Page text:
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Brand Strategy Agency Culture Buyer Psychology

Why you need to get a grip on contract variation negotiations

By Mike Lander, Founder & CEO

Piscari

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January 19, 2023 | 6 min read

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We’ve all been there when the client keeps saying: “There’s just a few more things I need, I don’t think it’s in the contract, but could you do me a solid on this one, please, just this once?”

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Introducing good governance, templates and processes, reduces anxiety, improves relationships and delivers better outcomes

In this month’s Ask the Negotiator, I’m going to cover three questions:

  • Why you can’t afford to leave the SoW to rot in the virtual contracts’ draw

  • How better governance leads to better client relationships

  • How to manage these request, maintain your team’s sanity, and make money

Why you can’t afford to leave the contract SoW to rot in the draw

There are three big reasons why the SoW is such a key document for any client-vendor relationship:

  • The SoW was written to capture what needs to be done, by who, when, and how to measure it - it's the foundation stone of any buyer-supplier commercial relationship.

  • Budget holders need to demonstrate the business value of what they're buying, so they can secure next year's budget, to do more great work.

  • Procurement are tasked with not just negotiating the contract, they also need to ensure that the contractual relationship is being managed in-line with expectations.

A common agency challenge, surprisingly, is how to ensure all team members understand what you’re contractually on the hook for. With agency and client churn rates, comes the challenge of onboarding new team members (on both sides) to align around the SoW.

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How better governance leads to better client relationships

Better governance (i.e. the way we control and oversee the direction of something) removes anxiety of the unknown and the un-managed. Reducing anxiety improves the quality of our relationships, it’s as simple as that.

Robust variation processes and templates (which is all part of good governance) provides more certainty, and reduces risk – for all parties.

So, although received wisdom is that “governance kills creativity”, my experience is that, it’s the fundamental enabler of better relationships and more valuable outcomes for everyone.

How to manage requests, maintain your sanity, and make money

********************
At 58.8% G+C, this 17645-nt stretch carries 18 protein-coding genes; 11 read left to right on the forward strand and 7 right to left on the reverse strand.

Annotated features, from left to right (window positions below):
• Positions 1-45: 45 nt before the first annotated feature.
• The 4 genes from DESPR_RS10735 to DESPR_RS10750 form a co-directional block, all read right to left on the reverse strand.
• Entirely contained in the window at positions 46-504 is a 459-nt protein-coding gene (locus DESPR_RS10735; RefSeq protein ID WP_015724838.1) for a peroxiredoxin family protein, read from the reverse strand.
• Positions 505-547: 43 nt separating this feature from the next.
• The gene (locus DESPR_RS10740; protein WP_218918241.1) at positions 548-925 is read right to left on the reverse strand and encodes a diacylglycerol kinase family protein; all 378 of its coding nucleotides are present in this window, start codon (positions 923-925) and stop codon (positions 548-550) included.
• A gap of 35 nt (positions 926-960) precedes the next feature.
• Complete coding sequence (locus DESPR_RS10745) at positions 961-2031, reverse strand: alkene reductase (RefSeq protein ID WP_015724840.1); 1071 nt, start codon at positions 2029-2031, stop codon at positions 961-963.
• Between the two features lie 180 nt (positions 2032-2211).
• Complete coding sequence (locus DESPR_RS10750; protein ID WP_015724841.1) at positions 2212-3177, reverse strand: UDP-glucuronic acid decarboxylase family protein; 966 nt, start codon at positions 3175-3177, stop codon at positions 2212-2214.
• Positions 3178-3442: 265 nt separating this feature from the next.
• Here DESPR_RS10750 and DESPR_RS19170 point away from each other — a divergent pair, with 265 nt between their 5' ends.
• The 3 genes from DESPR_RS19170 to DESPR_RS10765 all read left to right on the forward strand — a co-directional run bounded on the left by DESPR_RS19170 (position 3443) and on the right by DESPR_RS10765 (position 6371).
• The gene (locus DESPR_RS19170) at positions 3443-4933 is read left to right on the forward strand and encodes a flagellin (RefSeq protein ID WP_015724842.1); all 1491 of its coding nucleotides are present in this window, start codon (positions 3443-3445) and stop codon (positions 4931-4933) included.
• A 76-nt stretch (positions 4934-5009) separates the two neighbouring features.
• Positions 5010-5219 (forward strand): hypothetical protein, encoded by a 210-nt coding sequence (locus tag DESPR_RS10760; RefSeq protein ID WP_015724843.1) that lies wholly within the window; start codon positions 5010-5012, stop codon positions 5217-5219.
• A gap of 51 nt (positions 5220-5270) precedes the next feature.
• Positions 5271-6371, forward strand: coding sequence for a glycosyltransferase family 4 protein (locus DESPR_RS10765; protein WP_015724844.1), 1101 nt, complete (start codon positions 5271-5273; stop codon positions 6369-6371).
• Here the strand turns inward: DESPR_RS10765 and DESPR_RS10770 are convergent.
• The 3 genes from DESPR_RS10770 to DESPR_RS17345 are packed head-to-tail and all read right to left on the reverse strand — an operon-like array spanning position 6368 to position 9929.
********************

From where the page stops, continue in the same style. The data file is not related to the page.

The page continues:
Here’s my three key tips to managing and negotiating variation requests:

  • When you start delivery on a new client, or, if you’re the newly appointed account director, set-up a meeting with your client counterparty lead. In the session, review the SoW, confirm any variations to date, check-in on the SLAs/targets and address any unresolved issues (especially important if you’ve inherited an account). This ensures clarity about what is expected, what’s in-scope/out-of-scope, and what are the targets. It will also flush-out what was intended, but not contracted!

  • Then, work with your client to ensure you have a clear, mutually agreed, template for variation control and associated governance (download Piscari’s Variation Control Template).

  • Then, set-up Quarterly Business Reviews (QBRs) if you haven’t already, to keep track of progress, variations, and targets. This would include reviewing Variations raised, approved and rejected in the quarter.

Conclusions

Client and agency driven changes are a fact of life, and absolutely necessary if we’re going to learn and adapt in a rapidly changing market. But that doesn’t mean it needs to be chaotic, in fact, it’s the opposite!

Introducing good governance, templates and processes, reduces anxiety, improves relationships and delivers better outcomes. It won’t kill your creativity, it make you stronger and more profitable – on both sides.

If you want to take a deeper dive into this topic, there’s a blog here, or drop me a line at mike@piscari.com

Mike Lander is the CEO and founder of Piscari. We work with agency leaders to improve their negotiation skills and provide insights into how procurement professionals work.

Brand Strategy Agency Culture Buyer Psychology

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